My family was so proud when I become a nun. My whole life, I was groomed to be in service to The Creator and to be a handmaiden of Daruga, the Eagle God. I was the youngest of my family and the fourth girl of five children. My father was thought to be poor because he had only one son and so many daughters. In my village, even if you were the wealthiest person, you were thought of as poor if you did not have more sons than daughters. The only value daughters had were to be married off for breeding purposes, or made into nuns who could heal and aid those less fortunate. I found out many years later, that in other poorer towns, if there was only one son, you could only have one daughter. Any daughters born after the first were seen as worthless and killed at birth or sold to the Nomadic Stags. Our village was one of the few that had a temple and houses for the clerics, so any extra daughters were not put to death. These girls were raised to be in servitude to the temple. That is the only reason myself and two others sisters are alive. My brother, Tyrone, inherited my family’s farm and my oldest sister, Marieden, was married off to a foreign magician.” Grace pauses to sip some ale.

The moment a girl has her first menstruation, she is then considered a woman and is either auctioned off for marriage or sent to the temple, no matter her lineal age. Marieden was fifteen when she was married and that same year, when I was ten, I was given to the temple. I would not see another member of my family for over four years. That is when my two older twin sisters, Sharlay and Mickalay, turned fifteen and were given to the temple.

The first day I entered the temple, I was so happy and proud to be going to help others in the name of The Creator. Being so young, I didn’t realize how I could be so naive. I was raised to believe that Daruga was our savior. That he had turned himself into an eagle to fly messages to The Creator for his people. He made so many trips carrying prayers that his wings became weary. When he tried to turn himself back into a man to rest, he failed. The legend says he died with the head of an eagle and body of a man. Our ancestors honored him because had sacrificed himself for the betterment of his people and in service to The Creator.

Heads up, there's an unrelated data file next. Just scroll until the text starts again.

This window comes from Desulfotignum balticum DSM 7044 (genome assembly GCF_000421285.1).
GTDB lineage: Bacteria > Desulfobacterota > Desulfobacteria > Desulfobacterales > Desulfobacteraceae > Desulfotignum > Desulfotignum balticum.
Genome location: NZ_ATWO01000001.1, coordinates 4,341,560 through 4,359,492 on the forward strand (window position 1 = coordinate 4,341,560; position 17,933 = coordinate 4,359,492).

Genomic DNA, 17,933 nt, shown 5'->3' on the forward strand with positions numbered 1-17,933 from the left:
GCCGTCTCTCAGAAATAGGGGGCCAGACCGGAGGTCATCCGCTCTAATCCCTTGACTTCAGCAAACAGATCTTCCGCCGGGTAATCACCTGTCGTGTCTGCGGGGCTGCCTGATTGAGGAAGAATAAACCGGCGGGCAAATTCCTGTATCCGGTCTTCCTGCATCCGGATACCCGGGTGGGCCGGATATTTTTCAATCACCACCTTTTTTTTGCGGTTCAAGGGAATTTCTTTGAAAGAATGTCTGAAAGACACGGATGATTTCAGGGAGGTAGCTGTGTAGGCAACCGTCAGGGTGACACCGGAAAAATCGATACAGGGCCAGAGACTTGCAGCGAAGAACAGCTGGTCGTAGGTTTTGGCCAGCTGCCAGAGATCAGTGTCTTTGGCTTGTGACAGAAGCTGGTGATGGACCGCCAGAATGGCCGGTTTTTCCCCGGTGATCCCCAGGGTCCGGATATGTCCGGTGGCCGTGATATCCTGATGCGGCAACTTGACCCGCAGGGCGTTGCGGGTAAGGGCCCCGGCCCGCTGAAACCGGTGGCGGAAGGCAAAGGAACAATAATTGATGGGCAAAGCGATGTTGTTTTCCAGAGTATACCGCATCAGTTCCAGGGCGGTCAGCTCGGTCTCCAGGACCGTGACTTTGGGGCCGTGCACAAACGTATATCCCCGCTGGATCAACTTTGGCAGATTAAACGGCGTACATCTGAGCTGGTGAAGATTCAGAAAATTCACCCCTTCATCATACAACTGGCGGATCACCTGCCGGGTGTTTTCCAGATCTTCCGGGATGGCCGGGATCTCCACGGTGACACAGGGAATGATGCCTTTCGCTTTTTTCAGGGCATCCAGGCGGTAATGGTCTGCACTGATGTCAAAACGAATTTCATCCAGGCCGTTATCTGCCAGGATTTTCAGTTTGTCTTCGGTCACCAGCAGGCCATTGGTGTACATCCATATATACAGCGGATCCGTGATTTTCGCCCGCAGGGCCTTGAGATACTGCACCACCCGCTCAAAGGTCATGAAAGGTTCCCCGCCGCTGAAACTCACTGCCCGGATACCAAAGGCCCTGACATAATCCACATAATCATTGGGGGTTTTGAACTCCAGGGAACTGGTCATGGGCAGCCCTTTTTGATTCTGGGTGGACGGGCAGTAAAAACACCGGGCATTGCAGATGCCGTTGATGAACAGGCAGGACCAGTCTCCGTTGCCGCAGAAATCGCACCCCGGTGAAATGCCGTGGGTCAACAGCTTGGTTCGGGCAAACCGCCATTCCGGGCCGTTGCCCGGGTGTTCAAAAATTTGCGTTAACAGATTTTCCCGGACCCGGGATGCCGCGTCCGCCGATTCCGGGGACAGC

My family had raised me to help others, be kind, pray for everyone and to do the Will of Creator by following the example of Daruga’s sacrifice. By the end of the first day in the Temple, I was begging The Creator to take my life. The grounds behind the temple were behind a high stone wall. Most of the villagers believed that the stone wall was there to protect the privacy and sacred ground for prayers, healing and piety of the clerics. In reality, it was to hide the truth of what really went on. All the women were slaves. They were raped, beaten into submission, told not to speak and taught they had no value beyond what was given to them by the clerics. These clerics were supposed to be holy men who took vows of Light and practice celibacy, but that was not the case. We had been told a lie about Daruga. The true story of Daruga is that he is a spirit of the darkness who has the head and wings of an eagle, the body of a man and is the leader of the Giant Eagle clan. He was a dark wizard who transformed himself to twist the minds of good people into servitude. He found that people were easily fooled and ruled. He built temples for himself and his followers grew. The so-called religion became a base of business for pirates, thieves and despots. Many years ago, Daruga was hit by lightning while transformed and it is said he cannot change back into a man nor does he wield magic.

In the temples, if a woman became pregnant, she was put in a prison cell in her last trimester so nothing would happen to the child. If the child was a boy, he was taken to be raised by the clerics and a few older nuns who were considered to be useless except to raise boys until puberty. These nuns were executed when thought to be too old, too ugly or useless. If the woman birthed a girl, the girl was killed and the mother was branded with a bar. Each time the woman gave birth to a girl, she would be branded. If she birthed 3 girls, she was executed.

Four years passed and this was my life. I had given birth to a boy my second year in servitude and was pregnant with another child at fourteen when my twin sisters were brought into the temple. Twins were thought to be a sacred thing, so my sisters were not put through the same treatment as the rest of the women. They were to be sent to another temple where they would enter into training to be real Nuns. These Nuns would travel and spread the word of Daruga and of his false religion.